--,___.,_ ~ ..jQ.U')tt-- ~ · 3a.3o.3
Re v. Sam W i lliams , · ;v...;,,__~
<-{- 3 , )'\l(h:.R&.t_ ~ , $ . LV .
•_ e0
(Summit
Memb e rs}
.Je , (
¥ ~ ~.
IV
I n:: ro duction of E a rl Landers, Admin istr ative A s st. - Mayo r _ 11 n
V
Departme nt Heads or ce sig n ated r e pr ese n t ative s each to g ive
5 - minute b,._ i e fi ng on n atur e and e xtent of s e _vices provid e d by
the ir depar t m ent. E a rl Land er s ·o i nt roduce departmental spo_-esmen.
Jerry C offe l , Planning Department:
Mr . Coffel will lo c ate areas of immedi ate c o __ c ern O!l map
and explain the D epartmen-'-!s p r o g r e s s on p r epa r ation of surv y
and planni ng a:,plicati ons . He will a l s o expl a i n 1:.a _c.out
n 1ate r ials des c : :.- i b i ng each a:..·ea, a long with individua l m aps .
(1)
�(2) Ray Nixon, Const- uction Departrnent
3) Bill Wofford, Inspections De pa r t ment
(4) J a ck Delius ~ P a rks D epc.r tment
(S) Bob S p e e _ , S a nitary De partment
( 6) Karl B e vins , Traffic Enginee _ ing De pa rtment
(7) Capt, Morris Redding, Police Departrnent
VI
Mr. Landers introduce Earl Metzger, who will not speak bu·:: who
will rn.al-:e the tour to answe _ questions on Urb n Renewal an
Public =-fousingo
VII
2: 5 p. m.
VIII
2:45 - 4:: 30 p. m.
Board bus in front o _ City Hall.
Tour of following areas:
Vine City
Blue Heaven
Cooper-Glenn
C abbage Town
Summerhill
Mayo _ Allen will handle' mike and answer questions or call en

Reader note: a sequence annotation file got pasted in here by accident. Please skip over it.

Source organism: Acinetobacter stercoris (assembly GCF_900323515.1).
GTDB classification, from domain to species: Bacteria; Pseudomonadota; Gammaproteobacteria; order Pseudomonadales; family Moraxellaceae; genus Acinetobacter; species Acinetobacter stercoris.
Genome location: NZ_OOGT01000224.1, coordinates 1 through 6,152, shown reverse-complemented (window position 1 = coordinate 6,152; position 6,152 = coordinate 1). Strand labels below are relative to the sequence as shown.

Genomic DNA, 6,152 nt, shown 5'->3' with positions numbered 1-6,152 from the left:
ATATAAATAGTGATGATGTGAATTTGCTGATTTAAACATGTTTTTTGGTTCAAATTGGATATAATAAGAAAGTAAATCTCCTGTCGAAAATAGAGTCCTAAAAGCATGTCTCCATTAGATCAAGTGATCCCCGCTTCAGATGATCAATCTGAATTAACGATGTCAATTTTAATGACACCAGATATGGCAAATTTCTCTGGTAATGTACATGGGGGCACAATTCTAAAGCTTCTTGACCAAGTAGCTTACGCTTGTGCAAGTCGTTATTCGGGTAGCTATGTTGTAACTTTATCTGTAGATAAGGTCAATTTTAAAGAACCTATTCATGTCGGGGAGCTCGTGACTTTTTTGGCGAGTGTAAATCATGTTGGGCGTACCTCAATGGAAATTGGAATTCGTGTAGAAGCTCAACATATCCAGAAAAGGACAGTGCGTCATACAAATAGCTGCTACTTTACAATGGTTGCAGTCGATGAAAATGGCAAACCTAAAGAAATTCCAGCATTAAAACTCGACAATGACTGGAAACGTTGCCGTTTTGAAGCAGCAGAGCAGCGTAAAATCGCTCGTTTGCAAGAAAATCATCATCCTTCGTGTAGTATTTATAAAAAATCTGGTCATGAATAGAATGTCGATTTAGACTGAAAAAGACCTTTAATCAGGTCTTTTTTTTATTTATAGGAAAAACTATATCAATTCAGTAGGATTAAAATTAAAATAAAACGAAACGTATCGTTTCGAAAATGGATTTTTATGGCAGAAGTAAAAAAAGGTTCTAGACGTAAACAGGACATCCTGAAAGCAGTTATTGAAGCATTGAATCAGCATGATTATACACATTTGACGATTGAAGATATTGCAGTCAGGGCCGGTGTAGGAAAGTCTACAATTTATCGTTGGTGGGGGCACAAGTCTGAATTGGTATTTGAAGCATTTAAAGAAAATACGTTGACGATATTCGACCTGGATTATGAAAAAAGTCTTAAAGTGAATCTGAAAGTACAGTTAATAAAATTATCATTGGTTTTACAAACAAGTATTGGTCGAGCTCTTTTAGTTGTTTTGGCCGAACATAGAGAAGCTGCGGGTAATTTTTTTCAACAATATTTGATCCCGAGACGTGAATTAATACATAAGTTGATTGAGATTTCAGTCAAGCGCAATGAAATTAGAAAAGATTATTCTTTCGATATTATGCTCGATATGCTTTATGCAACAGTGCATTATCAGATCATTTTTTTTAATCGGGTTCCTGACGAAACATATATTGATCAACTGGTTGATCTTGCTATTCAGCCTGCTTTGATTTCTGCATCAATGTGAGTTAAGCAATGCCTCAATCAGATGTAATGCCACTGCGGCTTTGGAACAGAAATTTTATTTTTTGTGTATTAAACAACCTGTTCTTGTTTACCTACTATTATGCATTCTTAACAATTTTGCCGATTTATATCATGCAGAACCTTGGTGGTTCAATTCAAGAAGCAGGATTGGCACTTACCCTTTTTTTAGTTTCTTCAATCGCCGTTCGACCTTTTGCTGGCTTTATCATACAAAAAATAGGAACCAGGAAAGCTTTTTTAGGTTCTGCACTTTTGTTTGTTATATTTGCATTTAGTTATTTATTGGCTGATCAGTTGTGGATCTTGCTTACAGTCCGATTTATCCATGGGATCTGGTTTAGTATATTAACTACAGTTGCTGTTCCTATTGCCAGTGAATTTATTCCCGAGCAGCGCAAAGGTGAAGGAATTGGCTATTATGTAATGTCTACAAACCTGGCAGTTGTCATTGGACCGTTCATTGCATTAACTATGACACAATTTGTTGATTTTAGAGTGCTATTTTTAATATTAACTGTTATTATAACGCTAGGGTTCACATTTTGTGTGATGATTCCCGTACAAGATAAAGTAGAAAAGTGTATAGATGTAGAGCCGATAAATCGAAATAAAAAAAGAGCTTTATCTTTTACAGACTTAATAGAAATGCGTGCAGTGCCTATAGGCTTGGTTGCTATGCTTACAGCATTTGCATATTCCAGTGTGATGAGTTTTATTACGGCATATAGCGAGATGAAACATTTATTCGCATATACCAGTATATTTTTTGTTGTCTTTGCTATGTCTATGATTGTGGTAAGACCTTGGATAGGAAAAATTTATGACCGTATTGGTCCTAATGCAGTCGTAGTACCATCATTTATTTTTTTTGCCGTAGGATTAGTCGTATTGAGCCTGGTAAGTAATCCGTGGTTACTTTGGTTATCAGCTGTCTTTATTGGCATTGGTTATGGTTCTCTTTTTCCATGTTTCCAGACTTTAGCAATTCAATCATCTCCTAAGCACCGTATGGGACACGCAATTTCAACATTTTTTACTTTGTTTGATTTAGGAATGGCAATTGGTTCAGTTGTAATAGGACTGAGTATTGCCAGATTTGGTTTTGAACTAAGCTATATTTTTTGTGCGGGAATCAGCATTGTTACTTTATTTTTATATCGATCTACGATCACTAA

appropriate department representative fo:. answer.
J e rry Coffel will direct driver along tour route and assist Mayor
Allen by pointing out locations, city parks, play lots and other points of
impo_ tance .
Helen Mey ers o:.:: the Planning Department will record sugges ions
and r commendations during the course of the tour .
4: 30 p. m .
-
Tour ends at City Hall.
�September 13, 1966
Mr . Sam Massell, Jr.
President of the Board of Aldermen
40 Pryor Street, S . W .
Atlanta, Georgia 30303
Dear Sam:
Attached is a draft letter to go to members of the Human
Relations Committee who were not present at the last
meeting .
There is also a draft to be sent to those who were in
attendance along with a copy of the minutes of the last
meeting.
If you will make any corrections or additions to the proposed
letters and minutes and have someone return them to my
office , we will get them out to the Committee members
immediately.
Sincerely yours,
Dan Sweat
DS:fy
E nclosures (3)
�S e p te mber 13, 1966
DRAFT
M e mbers Not Present A t Mee tin g
Dear